Commodities will continue to buoy Canada

By Jacqueline Louie | April 18, 2012 | Last updated on April 18, 2012
3 min read

Canadian economic will continue through 2012, with Alberta providing much of that growth, according to Craig Wright, executive vice-president and chief economist at RBC Financial Group.

“We are the optimists on Bay Street,” said Wright, a keynote speaker at Economic Outlook 2012 – Headed in the Right Direction? an event presented by the Laurier Centre for Economic Research & Policy Analysis, Tuesday at the Calgary Petroleum Club.

It was the first such event held in Calgary as part of The Laurier School of Business & Economics long-running Economic Outlook speaker series.

For his part, Wright sees 2.6% growth prospects for Canada—slightly higher than the consensus view. Most of the strength continues to be in the west, he noted, with Alberta leading the pack with a projected growth rate of 3.9% in 2012 and 2013.

Wright sees continued firm commodity prices, with $100 a barrel oil, and the Canadian dollar continuing to hold at around parity, plus or minus a couple of cents. But despite the high dollar, he warned that at some point, “interest rates will have to move higher.”

On the global stage, ongoing challenges and uncertainty suggest a volatile recovery period.

“As we move ahead, it’s not a terribly robust growth story,” Wright says, predicting 3.5% global growth this year and 4% next year, tilting toward the emerging economies. “China will be one of the lead stories,” he said, projecting a soft landing for China with a growth rate of 8.5% this year.

For the U.S., Wright expects “a very modest recovery as we go forward, but a recovery nonetheless,” with “reasonable growth” of 2.5%.

His biggest concern remains the Eurozone. While “policymakers in Europe are moving in the right direction,” longer term, Wright thinks that Europe will remain weak with modest growth going forward.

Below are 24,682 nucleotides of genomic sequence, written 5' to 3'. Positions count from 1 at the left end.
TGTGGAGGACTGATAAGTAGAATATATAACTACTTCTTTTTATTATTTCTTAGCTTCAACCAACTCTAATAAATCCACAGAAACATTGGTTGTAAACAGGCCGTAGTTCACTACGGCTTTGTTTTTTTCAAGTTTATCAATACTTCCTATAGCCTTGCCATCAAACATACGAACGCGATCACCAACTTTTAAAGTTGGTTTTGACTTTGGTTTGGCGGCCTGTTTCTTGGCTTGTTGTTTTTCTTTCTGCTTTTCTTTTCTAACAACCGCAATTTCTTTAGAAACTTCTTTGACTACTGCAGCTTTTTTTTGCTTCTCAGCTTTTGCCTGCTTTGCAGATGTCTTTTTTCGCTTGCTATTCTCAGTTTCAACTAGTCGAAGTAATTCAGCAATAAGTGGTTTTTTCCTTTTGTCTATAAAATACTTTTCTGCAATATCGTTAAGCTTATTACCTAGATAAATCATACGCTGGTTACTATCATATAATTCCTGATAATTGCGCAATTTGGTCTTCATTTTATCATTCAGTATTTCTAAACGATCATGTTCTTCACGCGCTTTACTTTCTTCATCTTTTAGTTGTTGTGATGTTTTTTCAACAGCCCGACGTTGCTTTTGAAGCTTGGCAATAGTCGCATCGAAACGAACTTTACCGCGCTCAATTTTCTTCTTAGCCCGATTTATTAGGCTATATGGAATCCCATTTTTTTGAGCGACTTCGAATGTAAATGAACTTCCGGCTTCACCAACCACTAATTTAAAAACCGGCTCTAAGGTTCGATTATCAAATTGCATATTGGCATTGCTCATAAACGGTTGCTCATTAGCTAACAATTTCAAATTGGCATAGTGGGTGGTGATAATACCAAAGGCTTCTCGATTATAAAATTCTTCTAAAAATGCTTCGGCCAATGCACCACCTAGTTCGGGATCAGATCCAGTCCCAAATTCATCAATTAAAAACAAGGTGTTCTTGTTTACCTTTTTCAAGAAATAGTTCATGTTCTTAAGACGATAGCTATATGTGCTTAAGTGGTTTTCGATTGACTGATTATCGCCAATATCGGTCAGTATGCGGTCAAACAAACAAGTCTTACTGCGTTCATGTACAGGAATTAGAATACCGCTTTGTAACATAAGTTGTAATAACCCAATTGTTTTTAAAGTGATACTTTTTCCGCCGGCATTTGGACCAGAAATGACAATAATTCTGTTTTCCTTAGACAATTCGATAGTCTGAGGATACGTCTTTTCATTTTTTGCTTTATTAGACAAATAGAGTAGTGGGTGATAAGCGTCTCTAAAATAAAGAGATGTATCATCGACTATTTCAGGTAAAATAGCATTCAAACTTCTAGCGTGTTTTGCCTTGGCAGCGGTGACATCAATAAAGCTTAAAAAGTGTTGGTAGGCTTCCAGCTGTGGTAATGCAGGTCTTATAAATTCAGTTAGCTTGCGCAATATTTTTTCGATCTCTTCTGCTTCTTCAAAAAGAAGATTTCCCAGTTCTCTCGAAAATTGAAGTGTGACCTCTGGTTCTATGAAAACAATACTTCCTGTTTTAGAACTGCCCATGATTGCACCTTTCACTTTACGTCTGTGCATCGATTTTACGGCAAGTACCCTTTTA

Jeffry Frieden, Harvard professor of government, who specializes in the politics of international monetary and financial relations, said troubled times will persist in developed economies.

“This has been the deepest economic downturn since the 1930s, and by far the longest lasting. It’s not acting like a normal cyclical recession,” said the co-author of Lost Decades: The Making of America’s Debt Crisis and the Long Recovery. “What the U.S., and to a large extent Europe, are dealing with is a classic debt crisis. We face a difficult next few years, as both debtor and creditor countries rebalance.”

The U.S. must deal with short term macroeconomic problems to ensure the sluggish recovery continues, but the long term problems are severe.”

According to Frieden, the U.S. must either increase taxes or reduce spending. America needs substantial tax reform, an increase in tax rates and some control over entitlement spending, he said. But that’s not happening, because of politics.

“We have an environment in which major political issues have not been confronted by the political class, and major decisions that have to be made are not even on the table,” he said.

“What we have, is a continuation of partisan infighting over how to frame the debate. The polarization of American society and partisan gridlock means that few, if any serious solutions are being put on the table and little if any progress is being made to resolve our problems. I’m very concerned about the future of the U.S., and troubled times for the U.S. mean troubled times for Canada and the rest of the world as well.”

During a moderator-led discussion, Frieden added that Canada will face the impact of a very slow recovery in the U.S., “perhaps with less of a direct impact than other exporters to the U.S.”

Jacqueline Louie